Prepare your portfolio for doomsday

Analysts are predicting turmoil, fund managers are stocking up on gold. David C Stevenson is more sanguine. Here, he prepares a portfolio for the worst-case scenario, balanced with an optimist’s defensive plan.

Analysts are predicting turmoil, fund managers arestocking up on gold. David C Stevenson is more sanguine but it still makes sense to plan for the worst.

By nature I'm fairly bullish. Despite our collective anguish over rising inequality, low-trend growth, squeezed 'real' incomes and decades-long deleveraging cycles, I reckon we're not in that bad a place, all things considered. But even inveterate optimists need to plan for the worst. And I think that we're now at an interesting crossroads.

My core view is that America and the UK are doing well, the eurozone is slowly picking up, and global growth has just received a tax-free boost courtesy of falling oil prices. But there are also some warning signs I can't ignore. CrossBorder Capital, a research house that focuses on global liquidity as a way of telling what might happen next to markets, is concerned.

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On its measures, liquidity in both the US and UK is tightening. That's partly due to central banks trimming quantitative easing (QE), but also because big companies are finding it harder to generate cash. This could show that the recovery is running out of steam, and that equities have run ahead of themselves.

Something wicked this way comes?

Equally worrying is a recent analysis from McKinsey that revealed that global deleveraging has stopped at a corporate level, and is going into reverse. In other words, businesses are piling on debt again. Hedge fund manager Crispin Odey has also warned that something wicked this way comes. He reportedly said recently that "this down cycle is likely to be remembered in a hundred years [it] will cause a great deal of damage, precisely because it will happen despite the efforts of central banks to thwart it... It is too early to see what will happen a change of this magnitude means the darkness and mist is very great."

Yikes! My own sense is that Odey and CrossBorder Capital are right about the global economy slowing but this is hopefully a hiccup, to be followed by another pick up in speed as low oil prices boost consumption and Europe stabilises. Yet even if I like to look on the bright side, it is sensible to look at the gloomier outcomes and how to invest for them.

There are certainly plenty of tripwires. As well as Ukraine and the political stand-off between Greece and the European Union, there's the volatility that would be unleashed if the oil price slides below $40 a barrel (a near certainty in my book).

But my biggest worry concerns the perceived infallibility of central bankers. Maybe Odey is right and the global economy is faltering. That would force central bankers to swing back into action. CrossBorder Capital has suggested we could see QE rebooted in both America and the UK. But more QE may not achieve much, except to inflate more asset-price bubbles. Investors might then work out that far more drastic action is needed (such as debt forgiveness) to deleverage the global financial system.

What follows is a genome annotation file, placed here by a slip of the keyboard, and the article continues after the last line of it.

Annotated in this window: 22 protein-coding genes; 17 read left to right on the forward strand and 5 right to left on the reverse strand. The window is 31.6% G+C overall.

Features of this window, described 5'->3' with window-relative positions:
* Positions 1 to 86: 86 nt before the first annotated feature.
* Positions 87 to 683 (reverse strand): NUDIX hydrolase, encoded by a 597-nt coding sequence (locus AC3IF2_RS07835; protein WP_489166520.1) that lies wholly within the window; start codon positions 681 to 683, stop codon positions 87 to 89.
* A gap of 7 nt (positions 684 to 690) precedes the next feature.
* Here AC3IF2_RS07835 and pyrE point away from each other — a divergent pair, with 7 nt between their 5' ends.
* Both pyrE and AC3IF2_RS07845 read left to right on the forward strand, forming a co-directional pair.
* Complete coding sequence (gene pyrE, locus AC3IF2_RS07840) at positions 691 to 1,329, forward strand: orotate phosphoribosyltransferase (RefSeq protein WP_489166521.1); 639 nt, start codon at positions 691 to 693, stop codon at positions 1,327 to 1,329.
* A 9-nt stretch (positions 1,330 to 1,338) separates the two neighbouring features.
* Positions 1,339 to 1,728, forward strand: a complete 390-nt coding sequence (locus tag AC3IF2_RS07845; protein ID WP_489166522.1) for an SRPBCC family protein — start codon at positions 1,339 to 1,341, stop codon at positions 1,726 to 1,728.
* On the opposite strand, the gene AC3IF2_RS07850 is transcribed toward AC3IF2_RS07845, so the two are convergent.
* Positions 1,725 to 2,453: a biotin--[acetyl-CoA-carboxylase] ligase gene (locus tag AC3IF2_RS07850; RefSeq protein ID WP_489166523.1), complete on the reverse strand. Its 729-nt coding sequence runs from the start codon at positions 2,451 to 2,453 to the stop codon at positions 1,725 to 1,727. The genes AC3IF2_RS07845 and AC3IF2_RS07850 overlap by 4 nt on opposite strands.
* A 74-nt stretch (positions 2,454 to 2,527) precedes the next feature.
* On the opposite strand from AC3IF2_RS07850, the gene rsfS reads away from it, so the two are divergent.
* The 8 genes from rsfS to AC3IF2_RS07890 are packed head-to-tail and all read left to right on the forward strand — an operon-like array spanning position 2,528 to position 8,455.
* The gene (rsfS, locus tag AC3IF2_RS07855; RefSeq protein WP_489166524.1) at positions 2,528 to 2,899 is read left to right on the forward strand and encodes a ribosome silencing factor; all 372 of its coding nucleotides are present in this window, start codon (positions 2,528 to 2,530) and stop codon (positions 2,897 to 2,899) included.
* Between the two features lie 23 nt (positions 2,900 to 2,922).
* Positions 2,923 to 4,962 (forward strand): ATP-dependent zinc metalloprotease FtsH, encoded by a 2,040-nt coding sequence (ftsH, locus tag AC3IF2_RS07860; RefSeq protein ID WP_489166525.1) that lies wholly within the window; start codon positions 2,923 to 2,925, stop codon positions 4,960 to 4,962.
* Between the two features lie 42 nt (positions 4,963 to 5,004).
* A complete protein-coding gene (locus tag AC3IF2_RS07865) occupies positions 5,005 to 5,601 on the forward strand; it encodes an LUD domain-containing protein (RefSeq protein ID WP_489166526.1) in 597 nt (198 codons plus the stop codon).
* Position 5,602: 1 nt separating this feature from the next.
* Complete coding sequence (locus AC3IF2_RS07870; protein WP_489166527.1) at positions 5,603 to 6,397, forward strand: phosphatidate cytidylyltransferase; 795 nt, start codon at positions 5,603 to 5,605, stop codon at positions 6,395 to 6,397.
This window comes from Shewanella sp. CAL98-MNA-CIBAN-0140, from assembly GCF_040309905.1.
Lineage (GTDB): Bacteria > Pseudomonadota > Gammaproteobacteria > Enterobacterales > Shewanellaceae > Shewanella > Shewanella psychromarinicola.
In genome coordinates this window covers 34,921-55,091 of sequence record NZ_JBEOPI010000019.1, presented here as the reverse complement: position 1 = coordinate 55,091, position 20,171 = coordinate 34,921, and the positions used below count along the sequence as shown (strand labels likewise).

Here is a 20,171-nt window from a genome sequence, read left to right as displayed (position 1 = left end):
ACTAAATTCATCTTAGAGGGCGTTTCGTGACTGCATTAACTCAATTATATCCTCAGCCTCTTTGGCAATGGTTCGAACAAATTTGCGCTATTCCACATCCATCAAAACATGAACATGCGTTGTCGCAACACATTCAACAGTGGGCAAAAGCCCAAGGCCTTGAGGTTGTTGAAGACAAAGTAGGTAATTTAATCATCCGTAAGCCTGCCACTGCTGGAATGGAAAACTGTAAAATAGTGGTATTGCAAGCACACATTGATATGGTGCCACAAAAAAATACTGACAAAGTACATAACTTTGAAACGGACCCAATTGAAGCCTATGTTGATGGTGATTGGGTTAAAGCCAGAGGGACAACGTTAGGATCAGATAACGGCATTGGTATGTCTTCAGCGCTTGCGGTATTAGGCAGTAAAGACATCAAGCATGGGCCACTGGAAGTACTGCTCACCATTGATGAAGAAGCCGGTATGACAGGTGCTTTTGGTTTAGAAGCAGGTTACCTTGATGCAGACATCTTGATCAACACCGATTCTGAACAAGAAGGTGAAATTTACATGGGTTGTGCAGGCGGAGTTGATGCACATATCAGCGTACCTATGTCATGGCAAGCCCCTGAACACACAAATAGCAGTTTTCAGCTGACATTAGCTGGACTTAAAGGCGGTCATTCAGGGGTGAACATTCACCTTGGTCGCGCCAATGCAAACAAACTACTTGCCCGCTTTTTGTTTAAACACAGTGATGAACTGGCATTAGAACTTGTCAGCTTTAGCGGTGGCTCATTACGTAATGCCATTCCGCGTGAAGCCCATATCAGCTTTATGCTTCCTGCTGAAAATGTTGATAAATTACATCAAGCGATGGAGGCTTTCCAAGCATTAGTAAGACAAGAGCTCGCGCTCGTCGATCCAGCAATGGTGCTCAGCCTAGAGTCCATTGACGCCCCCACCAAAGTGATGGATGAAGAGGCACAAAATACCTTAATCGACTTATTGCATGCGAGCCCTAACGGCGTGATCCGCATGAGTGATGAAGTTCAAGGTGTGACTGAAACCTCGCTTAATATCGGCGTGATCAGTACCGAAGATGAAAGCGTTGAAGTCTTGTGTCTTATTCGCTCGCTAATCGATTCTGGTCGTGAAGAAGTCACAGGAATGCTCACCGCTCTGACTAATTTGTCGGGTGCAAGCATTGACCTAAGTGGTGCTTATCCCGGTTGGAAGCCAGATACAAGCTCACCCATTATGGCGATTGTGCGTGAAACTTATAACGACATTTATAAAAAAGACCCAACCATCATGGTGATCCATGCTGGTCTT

At that point, panic would emerge as investors lose faith in central bankers and head for the exits. This is the worst-case scenario that the likes of Albert Edwards at Socit Gnrale were right all along to predict the 'Japanification' of the West, and that developed economies would fail to cope with their accumulated debt, and collapse into deflation.

Worst-case doomsday investment scenarios

If this is the result, a wall of money would flood into the most liquid asset available at short notice US Treasury Bills. This would push up bond prices and drive their yields even lower. The last time I looked, US ten-year yields were at 1.93%, but in recent months that has fallen below 1.5% and in a disaster, it could plunge below 1%. Buying at those yields might sound mad, but as John Maynard Keynes rightly noted, markets can stay irrational longer than you can stay solvent.

So a cautious investor might want to buy a Treasury-bond exchange-traded fund (ETF), such as iShares USD Treasury Bond 7-10 yrs (LSE: IBTM), which tracks an index of seven-to-ten-year Treasuries, and Lyxor's iBoxx $Treasuries 10 yrs (LSE: US10) which tracks ten-year-plus. Those looking for safety might also buy the very best investment-grade corporate debt maybe betting on the mountains of debt issued by McDonald's and Nestl.

What about gold? Gold might seem perfect for this gloomy scenario. The world's central bankers have debased their currencies to such a degree that the only currency with any true value is gold.

That said, the disaster scenario starts with a base assumption in favour of US bonds (which would strengthen the US dollar, which is not ideal for gold) and ends with fresh QE (which would boost lots of other assets' prices). So I'm not entirely sure that gold is as good as it sounds.

However, managers who I rate have quietly started building their gold positions, especially in riskier, leveraged gold miners. Asia-focused value investor Greg Fisher (who manages the well-respected Halley Asian Prosperity Fund) has started buying cheap local gold miners, such as Hong Kong's G-Resources (HK: 1051), partly because they're cheap and partly in expectation of market turbulence.

I also note that the gold price has held out above the crucial (from a technical analysis point of view) $1,130-an-ounce level, so now may be the time to add a small layer of protection by investing in gold directly via a vehicle such as Gold Bullion Securities (LSE: GBS), or indirectly through a closed-end fund with precious metals exposure.